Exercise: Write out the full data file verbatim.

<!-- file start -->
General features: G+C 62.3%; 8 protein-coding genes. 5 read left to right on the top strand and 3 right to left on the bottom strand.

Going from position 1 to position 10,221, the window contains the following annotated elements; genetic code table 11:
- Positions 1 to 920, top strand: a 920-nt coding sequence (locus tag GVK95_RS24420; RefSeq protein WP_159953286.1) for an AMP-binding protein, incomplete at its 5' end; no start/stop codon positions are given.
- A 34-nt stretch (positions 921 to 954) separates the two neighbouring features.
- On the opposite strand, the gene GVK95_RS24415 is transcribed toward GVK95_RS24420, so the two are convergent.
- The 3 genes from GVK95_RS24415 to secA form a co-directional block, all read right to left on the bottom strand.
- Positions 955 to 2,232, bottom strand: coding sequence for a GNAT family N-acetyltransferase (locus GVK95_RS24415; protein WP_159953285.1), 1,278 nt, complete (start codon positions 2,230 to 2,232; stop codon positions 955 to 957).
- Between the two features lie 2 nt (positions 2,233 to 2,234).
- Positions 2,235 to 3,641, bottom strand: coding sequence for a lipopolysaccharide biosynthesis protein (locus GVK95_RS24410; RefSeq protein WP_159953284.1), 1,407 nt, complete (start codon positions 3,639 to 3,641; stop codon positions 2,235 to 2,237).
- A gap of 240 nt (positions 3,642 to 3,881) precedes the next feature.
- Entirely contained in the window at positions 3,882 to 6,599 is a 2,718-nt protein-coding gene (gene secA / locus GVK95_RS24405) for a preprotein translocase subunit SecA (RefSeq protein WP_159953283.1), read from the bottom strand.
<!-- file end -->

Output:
General features: G+C 62.3%; 8 protein-coding genes. 5 read left to right on the top strand and 3 right to left on the bottom strand.

Going from position 1 to position 10,221, the window contains the following annotated elements; genetic code table 11:
- Positions 1 to 920, top strand: a 920-nt coding sequence (locus tag GVK95_RS24420; RefSeq protein WP_159953286.1) for an AMP-binding protein, incomplete at its 5' end; no start/stop codon positions are given.
- A 34-nt stretch (positions 921 to 954) separates the two neighbouring features.
- On the opposite strand, the gene GVK95_RS24415 is transcribed toward GVK95_RS24420, so the two are convergent.
- The 3 genes from GVK95_RS24415 to secA form a co-directional block, all read right to left on the bottom strand.
- Positions 955 to 2,232, bottom strand: coding sequence for a GNAT family N-acetyltransferase (locus GVK95_RS24415; protein WP_159953285.1), 1,278 nt, complete (start codon positions 2,230 to 2,232; stop codon positions 955 to 957).
- Between the two features lie 2 nt (positions 2,233 to 2,234).
- Positions 2,235 to 3,641, bottom strand: coding sequence for a lipopolysaccharide biosynthesis protein (locus GVK95_RS24410; RefSeq protein WP_159953284.1), 1,407 nt, complete (start codon positions 3,639 to 3,641; stop codon positions 2,235 to 2,237).
- A gap of 240 nt (positions 3,642 to 3,881) precedes the next feature.
- Entirely contained in the window at positions 3,882 to 6,599 is a 2,718-nt protein-coding gene (gene secA / locus GVK95_RS24405) for a preprotein translocase subunit SecA (RefSeq protein WP_159953283.1), read from the bottom strand.